Saturday, October 11, 2008

What Matters: I Think I Still Don't Get It

First things first.

Two years ago, after Evan died, I wrote this post and said I really like to stay away from the serious, the sad and the negative. At the time I couldn't but since then, clearly, I have found a way to go back to being my silly, self-involved self. I am comfortable being that person.

I know it is the easy way out. It mostly involves not thinking about much other than yourself and your immediate dramas. And it isn't that I don't think about such things I just don't see the point in giving them much forum. It is a coping mechanism. And sure, it probably prevents me from being a better a person but most times I don't care. Part of the reason I try not to think about such things is because I get bogged down on the inequities of life. I start asking why why why and making un-startling revelations that it just isn't fair.

I am not 5, I am 37 and you would think, that by this point I would get that life just isn't fair. But I don't. I still just don't get it. And so when I think about such things I just feel like I am stupid and I feel completely overwhelmed by the sadness and I just don't know how to deal with that. So my solution has been to not think about it.

Brilliant. I know.

Especially since it doesn't work.

And that brings me to number two. . . . my point, this post.

I am going to leave names out but I have this in my head and I just need to talk about it. I am not looking for an answer but I need to spill it out of my head so my heart will stop feeling like it is going to burst from sadness and guilt. So I will wind around and go on at length and maybe have no point after all. I know, not unlike many of my posts but this time you get a warning; so read at your own risk.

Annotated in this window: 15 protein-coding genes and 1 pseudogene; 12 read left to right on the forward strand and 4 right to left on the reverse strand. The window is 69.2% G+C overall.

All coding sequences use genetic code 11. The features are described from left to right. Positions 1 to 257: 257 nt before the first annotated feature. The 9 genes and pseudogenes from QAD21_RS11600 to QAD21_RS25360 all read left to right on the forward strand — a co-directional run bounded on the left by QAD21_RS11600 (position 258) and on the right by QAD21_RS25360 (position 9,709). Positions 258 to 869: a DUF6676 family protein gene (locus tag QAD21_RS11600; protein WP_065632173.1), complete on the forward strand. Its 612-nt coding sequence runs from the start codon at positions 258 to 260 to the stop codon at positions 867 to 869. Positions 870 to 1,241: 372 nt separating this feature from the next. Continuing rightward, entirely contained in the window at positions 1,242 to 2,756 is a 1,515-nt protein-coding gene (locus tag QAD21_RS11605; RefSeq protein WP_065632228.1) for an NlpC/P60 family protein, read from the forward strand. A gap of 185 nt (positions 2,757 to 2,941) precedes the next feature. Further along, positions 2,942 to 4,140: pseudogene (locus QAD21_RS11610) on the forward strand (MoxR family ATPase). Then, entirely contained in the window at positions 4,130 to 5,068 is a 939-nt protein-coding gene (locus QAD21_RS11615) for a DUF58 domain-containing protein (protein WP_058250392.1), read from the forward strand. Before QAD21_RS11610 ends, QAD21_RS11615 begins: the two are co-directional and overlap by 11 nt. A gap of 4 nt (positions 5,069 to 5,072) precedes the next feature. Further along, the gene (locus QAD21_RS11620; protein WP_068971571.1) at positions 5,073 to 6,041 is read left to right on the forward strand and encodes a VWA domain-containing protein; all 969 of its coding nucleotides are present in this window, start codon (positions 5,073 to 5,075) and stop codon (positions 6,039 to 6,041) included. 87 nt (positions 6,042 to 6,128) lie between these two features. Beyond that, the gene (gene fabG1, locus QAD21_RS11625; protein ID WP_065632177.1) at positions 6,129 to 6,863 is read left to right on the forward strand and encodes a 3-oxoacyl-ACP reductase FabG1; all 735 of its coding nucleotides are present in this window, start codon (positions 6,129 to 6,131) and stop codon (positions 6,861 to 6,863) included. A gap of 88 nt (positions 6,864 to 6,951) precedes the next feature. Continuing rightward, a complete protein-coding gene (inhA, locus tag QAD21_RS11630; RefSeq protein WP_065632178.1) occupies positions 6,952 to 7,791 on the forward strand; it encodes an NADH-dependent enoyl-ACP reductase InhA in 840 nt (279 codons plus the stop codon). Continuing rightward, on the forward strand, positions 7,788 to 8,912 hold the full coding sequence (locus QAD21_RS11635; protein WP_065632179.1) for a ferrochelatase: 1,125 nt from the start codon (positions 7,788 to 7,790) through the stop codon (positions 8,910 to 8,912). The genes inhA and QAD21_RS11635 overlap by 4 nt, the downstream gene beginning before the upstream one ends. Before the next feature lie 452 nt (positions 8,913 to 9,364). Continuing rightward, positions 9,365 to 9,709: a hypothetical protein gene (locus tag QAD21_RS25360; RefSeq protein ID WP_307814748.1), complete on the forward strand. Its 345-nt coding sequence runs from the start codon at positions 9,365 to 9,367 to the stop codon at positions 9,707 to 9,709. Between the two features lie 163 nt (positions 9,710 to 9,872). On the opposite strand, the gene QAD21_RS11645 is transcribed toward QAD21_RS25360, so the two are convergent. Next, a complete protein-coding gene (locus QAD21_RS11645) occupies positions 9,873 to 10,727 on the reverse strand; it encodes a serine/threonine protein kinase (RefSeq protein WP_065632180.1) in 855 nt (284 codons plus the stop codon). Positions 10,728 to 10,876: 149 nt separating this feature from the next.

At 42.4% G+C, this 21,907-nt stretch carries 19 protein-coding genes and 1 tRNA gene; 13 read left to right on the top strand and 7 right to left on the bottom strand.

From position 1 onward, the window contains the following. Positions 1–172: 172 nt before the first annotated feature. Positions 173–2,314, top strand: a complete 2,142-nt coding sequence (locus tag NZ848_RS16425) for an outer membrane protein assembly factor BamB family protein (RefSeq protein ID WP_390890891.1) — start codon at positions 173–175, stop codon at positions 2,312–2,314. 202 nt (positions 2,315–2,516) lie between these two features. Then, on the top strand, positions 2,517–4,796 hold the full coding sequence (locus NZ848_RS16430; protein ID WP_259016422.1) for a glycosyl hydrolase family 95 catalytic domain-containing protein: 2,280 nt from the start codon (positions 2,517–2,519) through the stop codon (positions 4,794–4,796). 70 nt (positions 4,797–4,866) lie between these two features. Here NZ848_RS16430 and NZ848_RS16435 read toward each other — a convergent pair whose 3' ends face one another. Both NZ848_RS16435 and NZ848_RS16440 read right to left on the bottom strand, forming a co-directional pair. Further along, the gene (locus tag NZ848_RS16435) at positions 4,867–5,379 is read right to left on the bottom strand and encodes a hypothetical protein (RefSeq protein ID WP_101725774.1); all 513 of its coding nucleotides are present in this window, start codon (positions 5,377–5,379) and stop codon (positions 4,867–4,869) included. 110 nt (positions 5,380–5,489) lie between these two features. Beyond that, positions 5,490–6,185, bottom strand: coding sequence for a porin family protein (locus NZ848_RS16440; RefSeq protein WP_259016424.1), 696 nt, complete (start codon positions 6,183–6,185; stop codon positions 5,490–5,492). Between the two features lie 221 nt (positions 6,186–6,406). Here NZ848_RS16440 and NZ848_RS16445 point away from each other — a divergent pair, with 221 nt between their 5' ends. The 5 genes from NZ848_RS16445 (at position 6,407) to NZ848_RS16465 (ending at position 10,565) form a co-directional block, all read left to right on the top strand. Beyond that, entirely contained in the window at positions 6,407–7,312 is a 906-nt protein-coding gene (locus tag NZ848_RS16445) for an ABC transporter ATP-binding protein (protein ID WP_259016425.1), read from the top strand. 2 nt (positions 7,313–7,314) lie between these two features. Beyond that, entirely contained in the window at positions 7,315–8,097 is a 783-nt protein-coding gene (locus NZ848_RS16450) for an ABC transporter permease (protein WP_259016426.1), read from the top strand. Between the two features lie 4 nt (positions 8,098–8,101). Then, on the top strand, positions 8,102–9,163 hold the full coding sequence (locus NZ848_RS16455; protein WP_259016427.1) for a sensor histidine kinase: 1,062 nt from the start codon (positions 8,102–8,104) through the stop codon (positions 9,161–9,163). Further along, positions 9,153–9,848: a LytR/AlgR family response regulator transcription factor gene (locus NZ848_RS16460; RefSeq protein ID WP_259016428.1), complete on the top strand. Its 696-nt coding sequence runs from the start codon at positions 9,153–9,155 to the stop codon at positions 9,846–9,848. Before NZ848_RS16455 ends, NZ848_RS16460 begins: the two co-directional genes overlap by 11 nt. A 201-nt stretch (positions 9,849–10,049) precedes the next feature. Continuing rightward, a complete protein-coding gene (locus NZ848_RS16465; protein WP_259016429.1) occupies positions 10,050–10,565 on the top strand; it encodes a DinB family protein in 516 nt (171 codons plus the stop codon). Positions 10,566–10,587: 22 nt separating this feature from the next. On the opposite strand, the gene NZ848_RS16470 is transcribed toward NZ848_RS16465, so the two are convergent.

And here comes all the words that hopefully somewhat express the thoughts in my head and then maybe I can be a bit unburdened by it. The "it" being these uncomfortable emotions that I don't like to have. I know that isn't fair, me passing it on to you; so there is your second warning to stop reading.

On Thursday morning Carmella handed me an invitation to a birthday party for a boy in her class. A boy that I like. A good boy. A really smart, probably even gifted boy. But as I read the invitation I got annoyed.

The party is for this Saturday. Today. I was annoyed for the late notice. I query Carmella about when she received the invitation.

Yesterday she says (Wednesday).

3 days notice for a party? Who does that, I think? Do they not want people to come-- or are we on the "B" list, I wonder.

Then I am further annoyed that it is from 4 to 6 pm. Not a good time. We like to do family stuff on Saturday evenings. Not to mention we already have a birthday party the kids are attending on Saturday from 12-2. I hate double booking the parties. And Beau isn't invited to this one. That means that if Carmella goes I will have to figure out a way to entertain him, explain to him why he was left out and has to get over himself. Which normally doing that wouldn't be such a big deal but Beau knows this boy. He has played with this boy before but wasn't invited because Beau is a kindergartner. I don't think the boy's mom even knows who Beau is. So why would she invite him? I know all that but explaining it to Beau. Ugh.

Carmella, of course, wants to go. I of course want to do other things with my Saturday evening. And then I forget about the party and don't call to RSVP one way or another on Thursday. Which, I should add is my absolute biggest pet peeve. I HATE when people do not RSVP to my parties so I always make an effort to respond as soon as I know. That way I am not a hypocrite and can continue to be annoyed with those that do not respond to my invitations for their rudeness.